How "Doctor Who" Saved My Life

How "Doctor Who" Saved My Life

With the new season of "Doctor Who" starting soon, here is why the show means so much to me.
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2010 to 2012 were the darkest years of my life. While I had some of the best times of my life and made many incredible, lifelong friends those years, I struggled with depression tremendously. I hit rock bottom and then dragged along for what felt like an eternity. I was barely passing classes, I lost a lot of weight from not eating, and I was not happy with who I was. I was lost.

I started going to church and made some amazing friends who were accepting in every form of the word. Being in a wheelchair, there are often times where I am left out of things because I can't get somewhere or do something. This group was more inclusive than anyone I'd ever met. They would go out of their way to make sure I could be involved, including the times they lifted me in my 300+ pound wheelchair up steps into different houses. That is when I started to accept myself. The depression began to lift, but in 2012 my best friend passed away and I felt it coming back in full force.

In March of 2013, I randomly started watching "Doctor Who" on Netflix. I had no idea what this show was, but it kept popping up in my suggestions, so, I started it. I started the first episode (of the newer series) and, honestly, thought it was really weird. I didn't believe that it was something I would like at all, but for some reason, I kept watching. After three or four episodes, I was hooked.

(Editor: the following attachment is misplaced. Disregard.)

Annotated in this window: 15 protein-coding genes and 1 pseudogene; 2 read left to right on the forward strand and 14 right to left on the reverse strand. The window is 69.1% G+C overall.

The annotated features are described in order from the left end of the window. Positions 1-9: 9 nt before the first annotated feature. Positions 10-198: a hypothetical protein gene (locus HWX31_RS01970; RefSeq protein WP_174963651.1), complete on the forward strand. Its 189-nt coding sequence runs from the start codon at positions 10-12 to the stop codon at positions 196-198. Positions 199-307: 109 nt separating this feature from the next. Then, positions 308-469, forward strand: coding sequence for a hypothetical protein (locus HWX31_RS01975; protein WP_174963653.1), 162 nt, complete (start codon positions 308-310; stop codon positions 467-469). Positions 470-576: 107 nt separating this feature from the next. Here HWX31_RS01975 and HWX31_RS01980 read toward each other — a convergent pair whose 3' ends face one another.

Now, for those of you who don't know, this show has been on for over 50 years. It ran from 1963 to 1989, there was a movie in 1996, and then the show was rebooted in 2005. I started with the newer series because that's what was available at the time. Plus, I had no idea it had been on longer. I finished season one and grew attached right before the Doctor regenerated. Naturally, I was devastated and did not want him to change to a new person. However, by the end of David Tennant’s first episode, I loved him.


Tennant's three seasons are what actually made me love the show. It was exciting, it was funny, and it broke my heart over and over. Each time a doctor or companion leaves, I am upset and don’t want anyone new. Then I end up loving them and the cycle continues. Those of you who watch the show know exactly what I’m talking about. It’s an endless, vicious cycle that rips your heart out repetitively, but you can’t imagine life any other way.

Ten, played by David Tennant, may be the Doctor who started this obsession, but I love them all. Eleven, played by Matt Smith, is probably my favorite, though it is really hard to pick. His three seasons are the ones I go back and re-watch frequently, and my favorite episodes and plot twists take place with him as the Doctor.

While "Doctor Who" is entertaining and amusing, there are many serious moments as well. There are so many inspirational quotes throughout the series. (Look for an article next week with a list of my favorite quotes!) The new season is starting Saturday, April 15, and I could not be more excited! When I say "Doctor Who" is my favorite show, that is an understatement. This show changed my life and ultimately saved it.

In a time where I was so full of self-doubt, "Doctor Who" showed me that everyone is important. It showed me that anyone can make a difference. This show has taught me that no dream is too big; it taught me to never give up and that, sometimes, even the impossible can happen. It showed me that it’s okay to find humor and happiness in life, even when your past has been filled with darkness. Being part of this “fandom” has shown me that it’s OK to be myself and that I am not alone. I have made amazing friends because of this show. Most importantly, though, I have accepted myself and know that I am important.